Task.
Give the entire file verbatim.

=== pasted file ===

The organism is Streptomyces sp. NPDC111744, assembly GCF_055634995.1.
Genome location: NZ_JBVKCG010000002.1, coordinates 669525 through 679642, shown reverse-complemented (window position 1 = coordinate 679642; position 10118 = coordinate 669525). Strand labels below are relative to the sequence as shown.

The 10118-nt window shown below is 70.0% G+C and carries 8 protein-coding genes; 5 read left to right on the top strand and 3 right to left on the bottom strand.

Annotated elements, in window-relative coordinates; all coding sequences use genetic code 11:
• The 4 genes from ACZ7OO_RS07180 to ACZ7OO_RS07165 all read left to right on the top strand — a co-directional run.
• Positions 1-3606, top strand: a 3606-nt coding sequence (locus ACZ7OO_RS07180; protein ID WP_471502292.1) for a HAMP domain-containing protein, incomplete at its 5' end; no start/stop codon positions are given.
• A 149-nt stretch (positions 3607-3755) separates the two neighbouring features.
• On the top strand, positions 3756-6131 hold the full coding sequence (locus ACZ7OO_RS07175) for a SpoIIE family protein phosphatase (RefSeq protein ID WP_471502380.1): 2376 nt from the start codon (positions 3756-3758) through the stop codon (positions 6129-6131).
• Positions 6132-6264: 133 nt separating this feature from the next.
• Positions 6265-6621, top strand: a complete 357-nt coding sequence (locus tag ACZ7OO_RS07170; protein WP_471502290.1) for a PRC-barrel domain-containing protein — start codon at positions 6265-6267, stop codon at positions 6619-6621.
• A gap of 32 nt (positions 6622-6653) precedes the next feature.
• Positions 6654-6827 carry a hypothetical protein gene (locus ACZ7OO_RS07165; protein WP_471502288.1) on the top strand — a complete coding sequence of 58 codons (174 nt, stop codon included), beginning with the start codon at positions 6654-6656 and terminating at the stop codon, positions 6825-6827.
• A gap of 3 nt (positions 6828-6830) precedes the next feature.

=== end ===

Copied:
The organism is Streptomyces sp. NPDC111744, assembly GCF_055634995.1.
Genome location: NZ_JBVKCG010000002.1, coordinates 669525 through 679642, shown reverse-complemented (window position 1 = coordinate 679642; position 10118 = coordinate 669525). Strand labels below are relative to the sequence as shown.

The 10118-nt window shown below is 70.0% G+C and carries 8 protein-coding genes; 5 read left to right on the top strand and 3 right to left on the bottom strand.

Annotated elements, in window-relative coordinates; all coding sequences use genetic code 11:
• The 4 genes from ACZ7OO_RS07180 to ACZ7OO_RS07165 all read left to right on the top strand — a co-directional run.
• Positions 1-3606, top strand: a 3606-nt coding sequence (locus ACZ7OO_RS07180; protein ID WP_471502292.1) for a HAMP domain-containing protein, incomplete at its 5' end; no start/stop codon positions are given.
• A 149-nt stretch (positions 3607-3755) separates the two neighbouring features.
• On the top strand, positions 3756-6131 hold the full coding sequence (locus ACZ7OO_RS07175) for a SpoIIE family protein phosphatase (RefSeq protein ID WP_471502380.1): 2376 nt from the start codon (positions 3756-3758) through the stop codon (positions 6129-6131).
• Positions 6132-6264: 133 nt separating this feature from the next.
• Positions 6265-6621, top strand: a complete 357-nt coding sequence (locus tag ACZ7OO_RS07170; protein WP_471502290.1) for a PRC-barrel domain-containing protein — start codon at positions 6265-6267, stop codon at positions 6619-6621.
• A gap of 32 nt (positions 6622-6653) precedes the next feature.
• Positions 6654-6827 carry a hypothetical protein gene (locus ACZ7OO_RS07165; protein WP_471502288.1) on the top strand — a complete coding sequence of 58 codons (174 nt, stop codon included), beginning with the start codon at positions 6654-6656 and terminating at the stop codon, positions 6825-6827.
• A gap of 3 nt (positions 6828-6830) precedes the next feature.